Hypervelocity microparticle characterization

PDF Version Also Available for Download.

Description

To protect spacecraft from orbital debris requires a basic understanding of the processes involved in hypervelocity impacts and characterization of detectors to measure the space environment. Both require a source of well characterized hypervelocity particles. Electrostatic acceleration of charged microspheres provides such a source. Techniques refined at the Los Alamos National Laboratory provided information on hypervelocity impacts of particles of known mass and velocity ranging from 20-1000 nm diameter and 1-100 km/s. A Van De Graaff generator operating at 6 million volts was used to accelerate individual carbonyl iron microspheres produced by a specially designed particle source. Standard electrostatic lenses ... continued below

Physical Description

10 p.

Creation Information

Idzorek, G.C. November 1, 1996.

Context

This article is part of the collection entitled: Office of Scientific & Technical Information Technical Reports and was provided by UNT Libraries Government Documents Department to Digital Library, a digital repository hosted by the UNT Libraries. More information about this article can be viewed below.

Who

People and organizations associated with either the creation of this article or its content.

Author

Sponsor

Publisher

Provided By

UNT Libraries Government Documents Department

Serving as both a federal and a state depository library, the UNT Libraries Government Documents Department maintains millions of items in a variety of formats. The department is a member of the FDLP Content Partnerships Program and an Affiliated Archive of the National Archives.

Contact Us

What

Descriptive information to help identify this article. Follow the links below to find similar items on the Digital Library.

Description

To protect spacecraft from orbital debris requires a basic understanding of the processes involved in hypervelocity impacts and characterization of detectors to measure the space environment. Both require a source of well characterized hypervelocity particles. Electrostatic acceleration of charged microspheres provides such a source. Techniques refined at the Los Alamos National Laboratory provided information on hypervelocity impacts of particles of known mass and velocity ranging from 20-1000 nm diameter and 1-100 km/s. A Van De Graaff generator operating at 6 million volts was used to accelerate individual carbonyl iron microspheres produced by a specially designed particle source. Standard electrostatic lenses and steering were used to control the particles flight path. Charge sensitive pickoff tubes measured the particle charge and velocity in- flight without disturbing the particle. This information coupled with the measured Van De Graaff terminal voltage allowed calculation of the particle energy, mass, momenta and (using an assumed density) the size. Particles with the desired parameters were then electrostatically directed to a target chamber. Targets used in our experiments included cratering and foil puncture targets, microphone momentum enhancement detectors, triboluminescent detectors, and ``splash`` charge detectors. In addition the system has been used to rapidly characterize size distributions of conductive plastic particles and potentially provide a method of easily sorting microscopic particles by size.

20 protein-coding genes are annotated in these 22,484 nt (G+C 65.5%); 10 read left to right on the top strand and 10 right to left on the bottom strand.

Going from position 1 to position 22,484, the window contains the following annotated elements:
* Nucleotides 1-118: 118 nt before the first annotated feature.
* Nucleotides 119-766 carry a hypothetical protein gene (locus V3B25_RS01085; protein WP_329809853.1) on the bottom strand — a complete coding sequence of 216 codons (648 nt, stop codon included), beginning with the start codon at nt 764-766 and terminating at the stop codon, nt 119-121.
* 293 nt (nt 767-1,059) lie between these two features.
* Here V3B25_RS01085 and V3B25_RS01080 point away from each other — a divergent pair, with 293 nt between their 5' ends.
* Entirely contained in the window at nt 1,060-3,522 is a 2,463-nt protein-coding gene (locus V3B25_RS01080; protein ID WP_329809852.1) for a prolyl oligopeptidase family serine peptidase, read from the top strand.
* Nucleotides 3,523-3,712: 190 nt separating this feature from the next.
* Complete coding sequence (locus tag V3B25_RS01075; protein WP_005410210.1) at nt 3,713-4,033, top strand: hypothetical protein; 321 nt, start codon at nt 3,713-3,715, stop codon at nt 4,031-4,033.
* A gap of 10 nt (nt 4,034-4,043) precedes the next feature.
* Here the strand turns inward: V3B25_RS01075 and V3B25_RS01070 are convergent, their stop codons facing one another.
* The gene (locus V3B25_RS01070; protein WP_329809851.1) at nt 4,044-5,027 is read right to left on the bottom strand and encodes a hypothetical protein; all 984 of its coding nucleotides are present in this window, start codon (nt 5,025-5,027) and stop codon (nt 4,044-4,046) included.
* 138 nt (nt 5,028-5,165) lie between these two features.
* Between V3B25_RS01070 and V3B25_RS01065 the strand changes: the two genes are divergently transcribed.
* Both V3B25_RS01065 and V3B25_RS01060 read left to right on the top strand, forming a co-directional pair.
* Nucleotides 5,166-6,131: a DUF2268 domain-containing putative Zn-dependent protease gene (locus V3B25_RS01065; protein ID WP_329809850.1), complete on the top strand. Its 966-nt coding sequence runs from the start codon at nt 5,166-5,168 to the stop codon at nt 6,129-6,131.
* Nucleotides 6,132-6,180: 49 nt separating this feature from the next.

Physical Description

10 p.

Notes

OSTI as DE96013980

Source

  • Denver `96: 1. conference on space processing of materials, at SPIE International Society for Optical Engineering (SPIE) annual international symposium on optical science, engineering, and instrumentation, Denver, CO (United States), 4-9 Aug 1996

Language

Item Type

Identifier

Unique identifying numbers for this article in the Digital Library or other systems.

  • Other: DE96013980
  • Report No.: LA-UR--96-2327
  • Report No.: CONF-960848--26
  • Grant Number: W-7405-ENG-36
  • Office of Scientific & Technical Information Report Number: 397131
  • Archival Resource Key: ark:/67531/metadc679077

Collections

This article is part of the following collection of related materials.

Office of Scientific & Technical Information Technical Reports

Reports, articles and other documents harvested from the Office of Scientific and Technical Information.

Office of Scientific and Technical Information (OSTI) is the Department of Energy (DOE) office that collects, preserves, and disseminates DOE-sponsored research and development (R&D) results that are the outcomes of R&D projects or other funded activities at DOE labs and facilities nationwide and grantees at universities and other institutions.

What responsibilities do I have when using this article?

When

Dates and time periods associated with this article.

Creation Date

  • November 1, 1996

Added to The UNT Digital Library

  • July 25, 2015, 2:20 a.m.

Description Last Updated

  • Feb. 29, 2016, 3:27 p.m.

Usage Statistics

When was this article last used?

Yesterday: 0
Past 30 days: 0
Total Uses: 5

Interact With This Article

Here are some suggestions for what to do next.

Start Reading

PDF Version Also Available for Download.

International Image Interoperability Framework

IIF Logo

We support the IIIF Presentation API

Idzorek, G.C. Hypervelocity microparticle characterization, article, November 1, 1996; New Mexico. (digital.library.unt.edu/ark:/67531/metadc679077/: accessed December 18, 2018), University of North Texas Libraries, Digital Library, digital.library.unt.edu; crediting UNT Libraries Government Documents Department.